Getting the Bears’ most famous fan to appear on Monday’s Manningcast was a massive win for Peyton and Eli Manning, and it apparently stemmed from a golf rendezvous with President Obama and Larry David at the Riviera Country Club last May.

Now, can we please have the hair-challenged member of that foursome on a future broadcast? And can we also get Seahawks chief communications officer Dave Pearson to make a cameo, provided he tones down his reproachful rejoinder to “Jimmy”?

Rip and run

I have a lot of thoughts about the 49ers’ blockbuster trade for Christian McCaffrey, many of which I laid out in the San Francisco Chronicle. The short version is that it was a move born of desperation and arrogance, with major risk-reward overtones.

There was another, much less celebrated deal involving a running back that happened four days later, and I’d like to weigh in on that, too.

As brutal as it was for the Jets to lose promising rookie Breece Hall to a torn ACL, acquiring third-year back James Robinson from Jacksonville for a conditional sixth-round pick (it becomes a fifth-rounder if Robinson runs for 600 yards in 2022) was a lifesaver. Give general manager Joe Douglas credit for making the most of a tough situation and getting great value in the process. This could be the steal of the season.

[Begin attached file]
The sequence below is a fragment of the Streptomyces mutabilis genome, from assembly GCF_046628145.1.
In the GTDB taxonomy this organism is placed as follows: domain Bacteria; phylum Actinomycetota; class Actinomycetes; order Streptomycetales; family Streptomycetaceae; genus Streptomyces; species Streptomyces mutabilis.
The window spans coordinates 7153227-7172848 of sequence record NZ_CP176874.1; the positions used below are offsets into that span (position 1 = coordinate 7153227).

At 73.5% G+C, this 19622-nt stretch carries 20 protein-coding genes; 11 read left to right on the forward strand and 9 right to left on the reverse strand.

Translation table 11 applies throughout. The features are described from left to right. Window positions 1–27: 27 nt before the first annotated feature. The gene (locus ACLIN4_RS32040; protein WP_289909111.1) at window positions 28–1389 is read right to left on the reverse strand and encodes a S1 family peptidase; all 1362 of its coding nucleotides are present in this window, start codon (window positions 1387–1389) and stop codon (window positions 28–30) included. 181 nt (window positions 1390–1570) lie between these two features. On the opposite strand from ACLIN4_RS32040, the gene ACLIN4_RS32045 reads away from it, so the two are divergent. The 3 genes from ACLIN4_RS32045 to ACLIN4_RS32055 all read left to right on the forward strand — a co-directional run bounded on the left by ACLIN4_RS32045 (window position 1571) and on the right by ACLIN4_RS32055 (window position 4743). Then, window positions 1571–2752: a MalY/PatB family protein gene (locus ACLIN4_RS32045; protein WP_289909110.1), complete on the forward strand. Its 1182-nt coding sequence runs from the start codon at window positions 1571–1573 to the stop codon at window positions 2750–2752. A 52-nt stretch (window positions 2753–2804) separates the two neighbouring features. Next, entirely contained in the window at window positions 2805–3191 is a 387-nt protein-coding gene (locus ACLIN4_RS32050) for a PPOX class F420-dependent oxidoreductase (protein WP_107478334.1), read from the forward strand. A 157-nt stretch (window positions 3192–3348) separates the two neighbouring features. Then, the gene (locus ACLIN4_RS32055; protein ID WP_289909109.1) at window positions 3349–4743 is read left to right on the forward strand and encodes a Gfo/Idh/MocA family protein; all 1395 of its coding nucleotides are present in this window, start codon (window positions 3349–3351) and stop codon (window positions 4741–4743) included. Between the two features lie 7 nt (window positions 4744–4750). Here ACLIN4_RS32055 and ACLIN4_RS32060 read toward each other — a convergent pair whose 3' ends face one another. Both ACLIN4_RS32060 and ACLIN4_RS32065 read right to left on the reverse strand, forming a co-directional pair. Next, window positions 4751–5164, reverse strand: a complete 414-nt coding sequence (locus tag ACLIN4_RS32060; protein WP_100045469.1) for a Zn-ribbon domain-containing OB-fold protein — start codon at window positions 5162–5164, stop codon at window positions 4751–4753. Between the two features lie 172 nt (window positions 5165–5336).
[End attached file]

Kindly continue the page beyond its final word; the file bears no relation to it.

Urban decay

Speaking of the Jags, I had veteran receiver Marvin Jones on my “Open Mike” podcast last week, and we talked about the team’s disastrous 2021 season under not-even-one-and-done coach Urban Meyer. Jones said he knew Meyer’s NFL adventure was star-crossed in the second week of training camp, based on the coach’s penchant for BS-ing his way through meetings.

“Everybody in the league — we all have phones,” Jones said. “We can all fact-check.”

The fact is that Meyer had one of the most embarrassingly horrific coaching stints in NFL history. Naturally, he got his old TV gig back and is BS-ing his way through that.